Many large, multi-domain proteins are inherently prone to misfolding and aggregation. As soon as they emerge from the ribosome during translation, they are met by molecular chaperones that help them fold into their native structures. While it is clear that molecular chaperones are essential for correct folding in vivo, we know very little about the underlying mechanisms. The long-term goal of our studies is to define the folding mechanisms of complex, multi-domain proteins in the cell.
The aim of this proposal is to determine the function of two nascent chain-binding chaperones, Trigger factor and the DnaK system, in the folding of a model multi-domain protein, EF-G. We will study how these chaperones guide the folding of nascent multi- domain proteins using single-molecule force spectroscopy with optical tweezers. This approach is uniquely suited to manipulate and observe the folding of individual nascent polypeptides in the complex environment of the ribosome and molecular chaperones. We will first measure folding transitions of nascent proteins on the ribosome to define their folding energy landscapes. Then, we will determine how Trigger factor and DnaK change these energy landscapes. Our in vitro experiments will reveal in mechanistic detail and with single- molecule resolution how these chaperones contribute to efficient folding. In the cell, the nascent polypeptide interacts with a network of molecular chaperones and other factors that influence its folding and processing. To complement our single-molecule experiments, we will carry out experiments in live cells to determine folding waypoints of multi-domain proteins in vivo. In addition, we will define how chaperones engage their substrates in living cells. Together, these studies will establish a framework for mechanistically understanding protein folding in vivo. Protein folding is of key importance for cellular protein homeostasis. Protein misfolding and aggregation are a hallmark of many diseases, including neurodegenerative diseases and cancer. The research proposed here may ultimately lead to a better understanding and possible treatments for these diseases.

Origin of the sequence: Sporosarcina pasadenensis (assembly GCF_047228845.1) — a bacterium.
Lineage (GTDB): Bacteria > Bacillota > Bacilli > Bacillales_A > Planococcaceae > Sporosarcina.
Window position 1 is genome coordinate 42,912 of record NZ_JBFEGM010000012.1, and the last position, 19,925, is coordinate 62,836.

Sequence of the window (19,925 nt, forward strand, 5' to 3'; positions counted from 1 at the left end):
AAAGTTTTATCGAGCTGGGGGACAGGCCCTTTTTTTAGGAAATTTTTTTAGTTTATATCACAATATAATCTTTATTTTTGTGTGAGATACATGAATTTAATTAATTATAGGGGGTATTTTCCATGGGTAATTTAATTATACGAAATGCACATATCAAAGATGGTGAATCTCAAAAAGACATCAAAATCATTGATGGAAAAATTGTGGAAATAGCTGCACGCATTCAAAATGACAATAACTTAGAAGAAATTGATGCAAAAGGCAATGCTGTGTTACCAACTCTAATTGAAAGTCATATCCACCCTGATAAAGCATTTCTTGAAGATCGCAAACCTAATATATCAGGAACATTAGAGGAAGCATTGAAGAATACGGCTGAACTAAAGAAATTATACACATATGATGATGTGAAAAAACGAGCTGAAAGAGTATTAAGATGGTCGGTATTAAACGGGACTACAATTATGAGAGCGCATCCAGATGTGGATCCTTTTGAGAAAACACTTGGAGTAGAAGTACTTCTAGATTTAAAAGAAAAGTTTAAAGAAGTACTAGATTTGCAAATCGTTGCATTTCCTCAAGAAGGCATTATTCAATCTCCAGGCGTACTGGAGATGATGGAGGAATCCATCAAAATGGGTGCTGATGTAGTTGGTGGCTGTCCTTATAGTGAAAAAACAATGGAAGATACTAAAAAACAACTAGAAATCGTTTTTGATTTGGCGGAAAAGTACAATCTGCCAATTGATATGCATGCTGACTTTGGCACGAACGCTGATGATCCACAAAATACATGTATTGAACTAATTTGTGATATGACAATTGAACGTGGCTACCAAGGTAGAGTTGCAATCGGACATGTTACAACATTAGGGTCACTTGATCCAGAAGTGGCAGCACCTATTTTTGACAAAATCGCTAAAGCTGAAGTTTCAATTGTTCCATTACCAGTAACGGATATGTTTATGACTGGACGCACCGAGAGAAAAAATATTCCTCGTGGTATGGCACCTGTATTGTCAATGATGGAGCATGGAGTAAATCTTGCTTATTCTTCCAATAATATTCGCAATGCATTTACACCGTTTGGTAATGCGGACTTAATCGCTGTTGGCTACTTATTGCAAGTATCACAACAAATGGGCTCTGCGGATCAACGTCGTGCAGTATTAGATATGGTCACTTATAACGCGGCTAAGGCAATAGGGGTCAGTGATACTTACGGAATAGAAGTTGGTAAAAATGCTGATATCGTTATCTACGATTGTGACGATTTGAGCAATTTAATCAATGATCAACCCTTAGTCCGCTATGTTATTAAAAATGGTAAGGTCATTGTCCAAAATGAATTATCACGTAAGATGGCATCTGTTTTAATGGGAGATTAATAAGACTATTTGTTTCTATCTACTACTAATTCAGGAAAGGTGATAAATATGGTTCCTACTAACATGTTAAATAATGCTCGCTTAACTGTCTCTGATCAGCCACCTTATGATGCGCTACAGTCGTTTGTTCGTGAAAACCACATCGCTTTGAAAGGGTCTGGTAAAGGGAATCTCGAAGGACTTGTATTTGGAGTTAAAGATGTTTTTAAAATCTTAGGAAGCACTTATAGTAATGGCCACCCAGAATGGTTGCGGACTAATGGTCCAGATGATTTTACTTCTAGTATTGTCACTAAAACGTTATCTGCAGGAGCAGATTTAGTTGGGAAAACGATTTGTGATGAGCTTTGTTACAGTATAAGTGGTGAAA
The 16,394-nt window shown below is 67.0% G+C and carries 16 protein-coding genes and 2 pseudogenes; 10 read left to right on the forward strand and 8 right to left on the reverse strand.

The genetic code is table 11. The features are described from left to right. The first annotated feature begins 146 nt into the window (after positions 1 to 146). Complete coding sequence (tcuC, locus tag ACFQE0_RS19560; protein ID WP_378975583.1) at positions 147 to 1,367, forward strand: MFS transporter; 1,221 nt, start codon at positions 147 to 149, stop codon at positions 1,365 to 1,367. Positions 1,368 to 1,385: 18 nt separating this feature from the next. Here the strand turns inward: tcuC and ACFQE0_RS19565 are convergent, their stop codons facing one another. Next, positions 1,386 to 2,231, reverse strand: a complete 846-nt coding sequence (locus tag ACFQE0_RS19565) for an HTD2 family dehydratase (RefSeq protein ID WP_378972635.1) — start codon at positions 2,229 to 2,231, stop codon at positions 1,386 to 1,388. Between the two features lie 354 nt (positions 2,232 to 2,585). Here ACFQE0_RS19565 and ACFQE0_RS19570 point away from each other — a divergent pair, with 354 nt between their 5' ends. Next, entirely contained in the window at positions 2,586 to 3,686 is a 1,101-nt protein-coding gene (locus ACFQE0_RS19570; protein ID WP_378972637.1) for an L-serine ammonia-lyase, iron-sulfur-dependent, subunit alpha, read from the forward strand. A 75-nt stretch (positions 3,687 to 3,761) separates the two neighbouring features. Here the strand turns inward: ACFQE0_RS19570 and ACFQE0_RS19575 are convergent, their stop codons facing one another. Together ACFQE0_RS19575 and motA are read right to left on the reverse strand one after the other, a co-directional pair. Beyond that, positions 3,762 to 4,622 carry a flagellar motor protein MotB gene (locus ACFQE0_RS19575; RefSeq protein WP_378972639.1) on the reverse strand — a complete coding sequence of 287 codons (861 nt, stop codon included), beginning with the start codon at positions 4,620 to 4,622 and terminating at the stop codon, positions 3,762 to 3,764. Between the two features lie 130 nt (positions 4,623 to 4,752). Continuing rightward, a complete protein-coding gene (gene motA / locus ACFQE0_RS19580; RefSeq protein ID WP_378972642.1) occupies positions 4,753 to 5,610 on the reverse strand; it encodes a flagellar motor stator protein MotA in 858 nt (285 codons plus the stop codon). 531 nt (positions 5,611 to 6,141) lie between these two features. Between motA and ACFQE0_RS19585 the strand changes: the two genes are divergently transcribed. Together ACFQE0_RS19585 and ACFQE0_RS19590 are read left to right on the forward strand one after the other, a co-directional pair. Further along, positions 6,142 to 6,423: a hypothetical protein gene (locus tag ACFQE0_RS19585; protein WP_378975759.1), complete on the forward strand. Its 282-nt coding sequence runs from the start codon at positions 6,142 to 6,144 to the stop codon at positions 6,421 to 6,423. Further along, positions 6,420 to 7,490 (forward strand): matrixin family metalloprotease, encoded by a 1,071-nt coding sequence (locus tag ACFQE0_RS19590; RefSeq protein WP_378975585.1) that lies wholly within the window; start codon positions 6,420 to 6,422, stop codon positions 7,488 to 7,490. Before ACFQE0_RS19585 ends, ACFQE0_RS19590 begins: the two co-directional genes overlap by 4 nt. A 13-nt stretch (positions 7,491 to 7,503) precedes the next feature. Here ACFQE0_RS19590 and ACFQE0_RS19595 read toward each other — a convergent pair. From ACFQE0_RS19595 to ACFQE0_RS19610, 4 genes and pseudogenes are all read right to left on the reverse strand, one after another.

Public Health Relevance

In all organisms, proteins must ?fold? into well-defined three-dimensional structures, often with the help of molecules called molecular chaperones, in order to function properly. Defects in folding have severe consequences and can lead to neurodegenerative disorders and cancer, but how this misfolding is avoided in healthy cells is poorly understood. The proposed research will investigate mechanisms of protein folding and molecular chaperone function. Successful completion of this proposal promises to provide insights into novel therapeutic strategies for human diseases that involve misfolded proteins.

National Institute of Health (NIH)
National Institute of General Medical Sciences (NIGMS)
Research Project (R01)
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Macromolecular Structure and Function B Study Section (MSFB)
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Phillips, Andre W
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Johns Hopkins University
Schools of Arts and Sciences
United States
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Kaiser, Christian M; Liu, Kaixian (2018) Folding up and Moving on-Nascent Protein Folding on the Ribosome. J Mol Biol 430:4580-4591
Liu, Kaixian; Rehfus, Joseph E; Mattson, Elliot et al. (2017) The ribosome destabilizes native and non-native structures in a nascent multidomain protein. Protein Sci 26:1439-1451